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Paul wants the Clippers to be closers

LOS ANGELES – Chris Paul’s return to the Los Angeles Clippers lineup was supposed to be gradual.

Clippers coach Vinny Del Negro wanted to monitor Paul’s minutes and not overexert his point guard after he had missed nearly two weeks with a strained left hamstring.

Paul, however, had seen this script play out far too many times down the stretch for the Clippers while he was in street clothes to do nothing about it now that he was back in uniform.

There was hardly a trace of a smile on Paul’s face after the Clippers beat the Memphis Grizzlies 98-91 on Thursday night. A win is certainly a win, but he wants the Clippers to get to a point where games that are blowouts in the first half don’t turn into nail-biters down the stretch.

Time and time again, Paul, who finished with 18 points, 7 assists and 7 rebounds in 35 minutes, had watched the Clippers jump out to double-digit leads on teams and instead of building on the advantage and burying the team; they would lose the lead and eventually lose the game as they did against the Minnesota Timberwolves.

“When you have teams coming into your building and you’re up [16 points] and you give it up, that’s frustrating,” Paul said. “In this league if you put the pedal to the metal and sometimes they’ll lay down. You never know, they might have a back-to-back, the coach doesn’t want to rest them for the next game, but when you give that team life anything can happen.”

With Paul starting the game, the Clippers jumped out to an early 29-13 lead before Paul took a seat on the bench with 1:32 left in the first quarter for Ryan Gomes. Suddenly the 16-point advantage evaporated as the Grizzlies went on a 15-0 run to cut the lead to 29-28.

“Even when I’m not out there, you have to keep the energy,” Paul said. “It just means so much. Each game is a big game. No matter if it’s the Lakers or the Grizzlies. We have approach it like that because I feel we have the opportunity to do something special.”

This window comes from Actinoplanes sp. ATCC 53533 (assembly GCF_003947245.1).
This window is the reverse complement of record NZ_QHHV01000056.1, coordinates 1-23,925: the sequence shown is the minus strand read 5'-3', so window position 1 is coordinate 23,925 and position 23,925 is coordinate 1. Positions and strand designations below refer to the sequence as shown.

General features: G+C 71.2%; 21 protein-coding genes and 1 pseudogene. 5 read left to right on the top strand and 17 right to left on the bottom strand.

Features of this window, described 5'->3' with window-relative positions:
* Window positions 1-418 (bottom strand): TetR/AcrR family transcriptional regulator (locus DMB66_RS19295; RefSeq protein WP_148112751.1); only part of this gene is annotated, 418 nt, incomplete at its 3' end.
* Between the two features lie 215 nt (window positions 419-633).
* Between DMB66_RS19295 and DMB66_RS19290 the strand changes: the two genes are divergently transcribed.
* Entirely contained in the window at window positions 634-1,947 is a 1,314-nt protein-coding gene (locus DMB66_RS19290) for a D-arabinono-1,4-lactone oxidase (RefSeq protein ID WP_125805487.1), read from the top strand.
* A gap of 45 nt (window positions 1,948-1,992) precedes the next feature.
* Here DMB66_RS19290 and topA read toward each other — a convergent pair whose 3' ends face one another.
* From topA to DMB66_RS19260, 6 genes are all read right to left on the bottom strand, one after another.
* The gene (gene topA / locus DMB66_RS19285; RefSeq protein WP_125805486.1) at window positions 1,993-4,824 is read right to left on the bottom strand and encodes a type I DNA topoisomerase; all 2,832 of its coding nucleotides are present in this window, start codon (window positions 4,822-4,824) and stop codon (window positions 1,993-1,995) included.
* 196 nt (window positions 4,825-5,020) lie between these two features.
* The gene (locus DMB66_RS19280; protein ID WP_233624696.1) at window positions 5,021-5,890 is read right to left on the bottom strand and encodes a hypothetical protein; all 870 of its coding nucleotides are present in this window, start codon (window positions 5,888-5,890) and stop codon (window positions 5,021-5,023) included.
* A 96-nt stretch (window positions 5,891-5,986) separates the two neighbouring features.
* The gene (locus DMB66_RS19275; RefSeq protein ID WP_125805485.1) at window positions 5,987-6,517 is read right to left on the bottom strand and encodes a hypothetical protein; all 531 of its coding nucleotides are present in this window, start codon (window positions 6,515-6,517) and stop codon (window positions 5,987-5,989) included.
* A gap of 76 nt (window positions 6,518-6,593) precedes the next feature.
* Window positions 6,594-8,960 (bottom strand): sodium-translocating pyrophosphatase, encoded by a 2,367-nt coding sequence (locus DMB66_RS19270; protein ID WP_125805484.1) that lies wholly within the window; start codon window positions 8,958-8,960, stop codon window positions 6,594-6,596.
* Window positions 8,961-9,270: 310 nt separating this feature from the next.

As much as Paul would like to flip a switch and make his teammates understand the importance of closing out teams, the Clippers simply aren’t a deep enough teams to make up for the amazing drop in talent on the front line. While the Clippers may have the deepest backcourt in the league with Paul, Chauncey Billups, Mo Williams, Eric Bledsoe and Randy Foye, they are paper-thin down low.

The second-unit front line when Blake Griffin, DeAndre Jordan and Caron Butler aren’t in the game consists of Reggie Evans, Solomon Jones, Brian Cook and Gomes. That’s simply not going to cut it for a team that has championship aspirations.

Until the Clippers trade one of their backcourt players for some frontcourt help, however, they will have to make do with Williams being the only consistent production they’re going to get off the bench and understand double-digit leads may evaporate quickly with the second team on the floor.

“Sooner or later, we’re going to learn, all of us as a team and it starts with me,” Paul said. “These opportunities can slip away from you like Minnesota and you have to build as many wins as possible.”

The win did give the Clippers sole possession of first place in the Pacific Division after losing to Lakers the previous night but Paul shook his head when he was relayed the good news. If the Clippers are to change their attitude they have to start by not looking at the standings in January.

“I wouldn’t have known that if you hadn’t told me,” Paul said. “For me it’s about getting better. It’s necessarily where you are in the standings. It’s about how you’re playing. We don’t want to peak right now but we have to start playing better.”